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Southern Historical Society Papers, Volume 27. (ed. Reverend J. William Jones) 3 3 Browse Search
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Southern Historical Society Papers, Volume 27. (ed. Reverend J. William Jones), chapter 1.34 (search)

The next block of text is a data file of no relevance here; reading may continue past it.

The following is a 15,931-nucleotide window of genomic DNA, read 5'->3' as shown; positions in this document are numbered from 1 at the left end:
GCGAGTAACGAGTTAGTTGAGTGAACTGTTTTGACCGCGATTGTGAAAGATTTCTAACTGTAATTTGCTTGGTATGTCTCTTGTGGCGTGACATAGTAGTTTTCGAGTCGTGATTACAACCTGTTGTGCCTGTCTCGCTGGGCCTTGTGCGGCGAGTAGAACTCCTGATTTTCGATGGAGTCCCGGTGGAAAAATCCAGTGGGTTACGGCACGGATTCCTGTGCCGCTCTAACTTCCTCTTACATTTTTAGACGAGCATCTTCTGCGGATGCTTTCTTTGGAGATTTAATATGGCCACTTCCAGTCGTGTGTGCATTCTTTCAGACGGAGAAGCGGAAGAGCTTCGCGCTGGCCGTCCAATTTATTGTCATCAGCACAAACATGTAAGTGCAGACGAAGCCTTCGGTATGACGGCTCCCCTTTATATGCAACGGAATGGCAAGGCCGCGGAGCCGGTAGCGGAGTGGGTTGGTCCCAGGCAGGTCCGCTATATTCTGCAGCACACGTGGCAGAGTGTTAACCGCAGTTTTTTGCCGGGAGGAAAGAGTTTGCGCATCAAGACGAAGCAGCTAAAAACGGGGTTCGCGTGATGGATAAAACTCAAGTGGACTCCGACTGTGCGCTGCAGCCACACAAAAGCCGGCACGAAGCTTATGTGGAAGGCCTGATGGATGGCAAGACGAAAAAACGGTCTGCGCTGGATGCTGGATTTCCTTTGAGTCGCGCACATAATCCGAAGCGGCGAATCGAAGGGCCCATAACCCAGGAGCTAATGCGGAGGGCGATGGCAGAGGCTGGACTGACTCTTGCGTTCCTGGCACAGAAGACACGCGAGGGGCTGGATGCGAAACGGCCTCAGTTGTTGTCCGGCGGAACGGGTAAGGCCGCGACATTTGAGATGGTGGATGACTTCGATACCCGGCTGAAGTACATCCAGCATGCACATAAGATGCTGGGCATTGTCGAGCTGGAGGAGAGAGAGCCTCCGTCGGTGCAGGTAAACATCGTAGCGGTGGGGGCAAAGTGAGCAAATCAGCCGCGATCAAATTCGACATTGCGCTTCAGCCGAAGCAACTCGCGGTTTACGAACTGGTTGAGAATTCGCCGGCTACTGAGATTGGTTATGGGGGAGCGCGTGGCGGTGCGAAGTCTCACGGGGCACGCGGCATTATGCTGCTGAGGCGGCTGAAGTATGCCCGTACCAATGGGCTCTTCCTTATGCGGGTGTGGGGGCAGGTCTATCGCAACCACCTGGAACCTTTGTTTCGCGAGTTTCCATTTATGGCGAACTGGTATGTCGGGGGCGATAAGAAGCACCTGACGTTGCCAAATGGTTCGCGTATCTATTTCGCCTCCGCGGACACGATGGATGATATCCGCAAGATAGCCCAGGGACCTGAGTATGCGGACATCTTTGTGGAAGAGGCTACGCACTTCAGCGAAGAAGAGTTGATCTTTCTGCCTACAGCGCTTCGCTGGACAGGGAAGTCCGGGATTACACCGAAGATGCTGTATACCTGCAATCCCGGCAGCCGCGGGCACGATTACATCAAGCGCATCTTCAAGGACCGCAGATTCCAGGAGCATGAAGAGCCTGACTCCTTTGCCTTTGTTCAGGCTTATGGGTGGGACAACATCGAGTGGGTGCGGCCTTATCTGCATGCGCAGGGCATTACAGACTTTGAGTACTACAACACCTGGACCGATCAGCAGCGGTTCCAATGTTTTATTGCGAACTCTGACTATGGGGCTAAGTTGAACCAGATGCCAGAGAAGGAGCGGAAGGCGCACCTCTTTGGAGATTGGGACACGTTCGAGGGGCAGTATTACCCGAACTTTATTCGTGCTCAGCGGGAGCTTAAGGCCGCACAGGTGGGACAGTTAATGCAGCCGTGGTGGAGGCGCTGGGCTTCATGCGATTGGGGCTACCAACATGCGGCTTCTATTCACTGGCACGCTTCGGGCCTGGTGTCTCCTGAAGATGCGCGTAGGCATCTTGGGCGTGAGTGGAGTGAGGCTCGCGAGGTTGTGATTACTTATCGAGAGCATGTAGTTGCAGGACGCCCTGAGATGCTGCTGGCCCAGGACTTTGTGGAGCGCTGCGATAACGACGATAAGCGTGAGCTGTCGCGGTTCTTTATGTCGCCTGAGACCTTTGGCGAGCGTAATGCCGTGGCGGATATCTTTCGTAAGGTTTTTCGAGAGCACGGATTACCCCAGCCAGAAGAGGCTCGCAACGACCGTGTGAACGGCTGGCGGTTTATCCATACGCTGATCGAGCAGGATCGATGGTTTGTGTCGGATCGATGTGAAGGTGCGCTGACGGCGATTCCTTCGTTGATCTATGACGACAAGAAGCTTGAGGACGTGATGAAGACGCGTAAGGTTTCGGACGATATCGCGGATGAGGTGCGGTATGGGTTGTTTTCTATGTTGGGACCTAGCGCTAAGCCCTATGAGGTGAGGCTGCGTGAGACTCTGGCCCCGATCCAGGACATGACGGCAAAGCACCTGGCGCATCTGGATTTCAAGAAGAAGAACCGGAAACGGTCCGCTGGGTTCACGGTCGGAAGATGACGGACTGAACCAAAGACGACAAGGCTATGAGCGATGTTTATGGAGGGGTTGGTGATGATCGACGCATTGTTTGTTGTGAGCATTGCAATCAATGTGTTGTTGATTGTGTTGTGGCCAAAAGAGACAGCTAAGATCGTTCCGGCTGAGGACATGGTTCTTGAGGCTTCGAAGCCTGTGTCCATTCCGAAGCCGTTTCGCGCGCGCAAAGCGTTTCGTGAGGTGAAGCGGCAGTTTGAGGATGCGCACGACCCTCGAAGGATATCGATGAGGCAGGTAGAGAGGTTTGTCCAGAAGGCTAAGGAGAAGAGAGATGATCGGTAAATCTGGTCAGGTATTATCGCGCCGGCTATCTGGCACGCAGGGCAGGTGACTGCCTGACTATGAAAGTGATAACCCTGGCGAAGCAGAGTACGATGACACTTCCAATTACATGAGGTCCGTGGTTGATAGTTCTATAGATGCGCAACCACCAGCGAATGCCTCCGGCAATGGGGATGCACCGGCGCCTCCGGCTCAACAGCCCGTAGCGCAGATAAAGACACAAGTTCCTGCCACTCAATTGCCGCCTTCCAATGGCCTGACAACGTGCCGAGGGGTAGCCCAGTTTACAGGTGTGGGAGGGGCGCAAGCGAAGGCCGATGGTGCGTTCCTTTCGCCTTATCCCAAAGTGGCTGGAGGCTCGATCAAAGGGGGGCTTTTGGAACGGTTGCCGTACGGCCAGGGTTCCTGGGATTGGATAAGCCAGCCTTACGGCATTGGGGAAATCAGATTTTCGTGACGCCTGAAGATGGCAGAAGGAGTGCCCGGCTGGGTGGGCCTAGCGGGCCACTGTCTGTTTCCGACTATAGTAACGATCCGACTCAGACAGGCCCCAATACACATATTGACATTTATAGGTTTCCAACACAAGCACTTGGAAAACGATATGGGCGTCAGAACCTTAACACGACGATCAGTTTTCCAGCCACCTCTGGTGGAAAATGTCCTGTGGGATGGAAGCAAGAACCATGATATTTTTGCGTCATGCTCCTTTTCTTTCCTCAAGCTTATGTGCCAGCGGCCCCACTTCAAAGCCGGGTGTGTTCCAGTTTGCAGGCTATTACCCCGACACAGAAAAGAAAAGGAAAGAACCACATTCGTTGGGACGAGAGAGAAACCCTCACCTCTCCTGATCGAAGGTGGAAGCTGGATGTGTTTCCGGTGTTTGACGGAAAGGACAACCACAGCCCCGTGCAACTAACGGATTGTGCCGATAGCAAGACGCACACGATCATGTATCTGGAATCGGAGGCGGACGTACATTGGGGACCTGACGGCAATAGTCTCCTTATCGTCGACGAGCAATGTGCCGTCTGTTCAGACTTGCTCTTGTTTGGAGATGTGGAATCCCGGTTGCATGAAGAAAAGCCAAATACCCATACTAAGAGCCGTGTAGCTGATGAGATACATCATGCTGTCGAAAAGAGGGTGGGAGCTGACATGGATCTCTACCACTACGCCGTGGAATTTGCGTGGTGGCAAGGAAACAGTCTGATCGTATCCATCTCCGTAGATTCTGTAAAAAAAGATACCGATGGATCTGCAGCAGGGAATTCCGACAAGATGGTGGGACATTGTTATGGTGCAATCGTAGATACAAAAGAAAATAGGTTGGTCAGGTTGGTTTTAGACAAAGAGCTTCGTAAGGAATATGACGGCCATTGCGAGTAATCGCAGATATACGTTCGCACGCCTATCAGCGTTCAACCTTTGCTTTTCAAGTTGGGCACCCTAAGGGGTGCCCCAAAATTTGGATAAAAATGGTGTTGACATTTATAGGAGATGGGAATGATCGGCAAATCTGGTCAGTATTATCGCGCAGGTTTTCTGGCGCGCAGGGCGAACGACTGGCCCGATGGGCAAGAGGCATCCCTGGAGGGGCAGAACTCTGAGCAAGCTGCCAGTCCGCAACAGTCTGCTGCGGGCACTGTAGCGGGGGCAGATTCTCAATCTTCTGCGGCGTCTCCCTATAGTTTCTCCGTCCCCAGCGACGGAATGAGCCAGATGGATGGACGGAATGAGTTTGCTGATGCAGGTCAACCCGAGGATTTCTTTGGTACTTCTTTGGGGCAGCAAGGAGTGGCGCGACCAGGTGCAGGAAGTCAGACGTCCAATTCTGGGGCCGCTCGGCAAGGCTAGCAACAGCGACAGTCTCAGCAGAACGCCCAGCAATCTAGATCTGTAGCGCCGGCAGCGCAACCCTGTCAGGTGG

e ship off, yet not willing to turn her out of port in an incomplete state. On the 10th of February, Page wrote that the United States frigate, Niagara, Captain Thomas Craven, had arrived, and a few days after the United States ship Sacramnto joined the Niagara, and both vessels anchored at Corunna, about nine miles distance, fret the fact of their conduct was such as I have stated to you Finding that they declined coming out, there was no course for me but to pursue my voyage. Captain Thomas Craven, who commanded the Niagara, was not the officer who is mentioned in another chapter as the commander of the United States ship Tuscarora, and who had a correspondence with the Governor of Gibraltar in respect to the Confederate ship Sumpter. Captain Thomas Craven was an elder brother of the latter named officer. His conduct in making so much parade of a purpose stopped the Stonewall, and the subsequent failure to accept her invitation to come out and engage her was a good deal c